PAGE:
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Ukrainian journalists suddenly turn into war correspondents
05:48 - Source: CNN
New York CNN  — 

As Russia’s attack on Ukraine continues to intensify, reporting from the war zone is becoming increasingly difficult — and dangerous. Four journalists have so far been killed reporting on the war and many more are injured or missing.

Ukrainian journalist Victoria Roshchyna has been missing for more than a week, and her outlet believes she is being held by Russian forces. However, Olga Rudenko, editor-in-chief of the Kyiv Independent, said journalist Oleh Baturyn, who was kidnapped last week in the southeastern Ukrainian city of Kakhovka, was just released by Russian fighters.

The Kyiv Independent is a fairly new publication but has earned acclaim for its war coverage.

“It’s gone from being a three-month-old startup and a relative unknown in the Western world to now one of the leading sources of information on the war in Ukraine,” CNN chief media correspondent Brian Stelter said on Reliable Sources Sunday.

Rudenko said no one on her team has been directly targeted yet, but reporting on the conflict is a “daily risk.”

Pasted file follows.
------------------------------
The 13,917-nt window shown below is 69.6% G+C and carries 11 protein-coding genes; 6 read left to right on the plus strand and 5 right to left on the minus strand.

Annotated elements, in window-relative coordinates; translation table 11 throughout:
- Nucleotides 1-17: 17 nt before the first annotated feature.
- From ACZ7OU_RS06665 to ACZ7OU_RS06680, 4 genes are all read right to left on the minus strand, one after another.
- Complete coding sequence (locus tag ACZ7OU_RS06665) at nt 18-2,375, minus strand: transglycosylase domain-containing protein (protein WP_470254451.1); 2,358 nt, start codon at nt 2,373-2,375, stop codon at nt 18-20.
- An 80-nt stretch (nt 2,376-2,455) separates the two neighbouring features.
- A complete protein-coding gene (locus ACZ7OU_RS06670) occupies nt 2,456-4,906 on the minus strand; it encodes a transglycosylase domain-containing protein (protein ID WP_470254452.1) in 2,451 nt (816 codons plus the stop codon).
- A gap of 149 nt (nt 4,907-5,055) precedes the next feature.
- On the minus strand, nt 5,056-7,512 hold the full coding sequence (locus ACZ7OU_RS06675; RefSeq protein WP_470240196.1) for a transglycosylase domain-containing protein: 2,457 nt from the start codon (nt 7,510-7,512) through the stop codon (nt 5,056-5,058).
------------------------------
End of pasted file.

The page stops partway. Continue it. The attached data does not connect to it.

“We have to remember that this is an invasion by an authoritarian regime that has been targeting journalists and media consistently for decades now,” Rudenko said.

Rudenko said the outlet is learning as they go when it comes to protecting employees who have suddenly found themselves war correspondents. Several of the Independent’s reporters already had experience working in a war zone following Russia’s annexation of Crimea in 2014. Now they are once again working in dangerous locations, including Kyiv.

One of the outlet’s biggest fears is that Russian forces may cut off internet connections, hindering their ability to publish news.

“We do not concentrate” in one place, Rudenko said. “We are in different locations.”

Work goes on, but there is an emphasis on avoiding unnecessary risks.

“We are also telling reporters that safety is a priority,” Rudenko said. “No story is worth a human life.”

But the psychological impacts will last after the war, Rudenko said.

“Just being thrown into this,” Rudenko said of the toll the fighting is taking. “This new reality where we cover this horror every day and every hour.”